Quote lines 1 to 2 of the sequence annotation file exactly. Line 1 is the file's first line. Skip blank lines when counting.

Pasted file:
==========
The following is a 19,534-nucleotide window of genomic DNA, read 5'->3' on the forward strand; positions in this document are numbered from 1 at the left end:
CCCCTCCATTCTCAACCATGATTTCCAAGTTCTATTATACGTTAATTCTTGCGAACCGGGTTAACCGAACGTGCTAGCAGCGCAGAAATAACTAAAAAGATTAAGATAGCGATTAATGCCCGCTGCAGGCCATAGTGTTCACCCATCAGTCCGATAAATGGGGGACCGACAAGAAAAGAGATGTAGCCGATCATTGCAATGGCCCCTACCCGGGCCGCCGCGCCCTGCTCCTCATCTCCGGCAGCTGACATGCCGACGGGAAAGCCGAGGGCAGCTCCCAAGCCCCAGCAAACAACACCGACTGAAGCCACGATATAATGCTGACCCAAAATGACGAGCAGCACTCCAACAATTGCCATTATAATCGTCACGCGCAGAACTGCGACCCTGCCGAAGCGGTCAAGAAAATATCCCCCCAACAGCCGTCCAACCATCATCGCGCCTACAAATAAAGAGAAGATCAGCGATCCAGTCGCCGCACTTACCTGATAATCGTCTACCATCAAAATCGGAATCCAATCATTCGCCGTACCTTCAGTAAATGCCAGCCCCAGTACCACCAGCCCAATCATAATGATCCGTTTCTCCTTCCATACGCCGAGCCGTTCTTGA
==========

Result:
The following is a 19,534-nucleotide window of genomic DNA, read 5'->3' on the forward strand; positions in this document are numbered from 1 at the left end:
CCCCTCCATTCTCAACCATGATTTCCAAGTTCTATTATACGTTAATTCTTGCGAACCGGGTTAACCGAACGTGCTAGCAGCGCAGAAATAACTAAAAAGATTAAGATAGCGATTAATGCCCGCTGCAGGCCATAGTGTTCACCCATCAGTCCGATAAATGGGGGACCGACAAGAAAAGAGATGTAGCCGATCATTGCAATGGCCCCTACCCGGGCCGCCGCGCCCTGCTCCTCATCTCCGGCAGCTGACATGCCGACGGGAAAGCCGAGGGCAGCTCCCAAGCCCCAGCAAACAACACCGACTGAAGCCACGATATAATGCTGACCCAAAATGACGAGCAGCACTCCAACAATTGCCATTATAATCGTCACGCGCAGAACTGCGACCCTGCCGAAGCGGTCAAGAAAATATCCCCCCAACAGCCGTCCAACCATCATCGCGCCTACAAATAAAGAGAAGATCAGCGATCCAGTCGCCGCACTTACCTGATAATCGTCTACCATCAAAATCGGAATCCAATCATTCGCCGTACCTTCAGTAAATGCCAGCCCCAGTACCACCAGCCCAATCATAATGATCCGTTTCTCCTTCCATACGCCGAGCCGTTCTTGA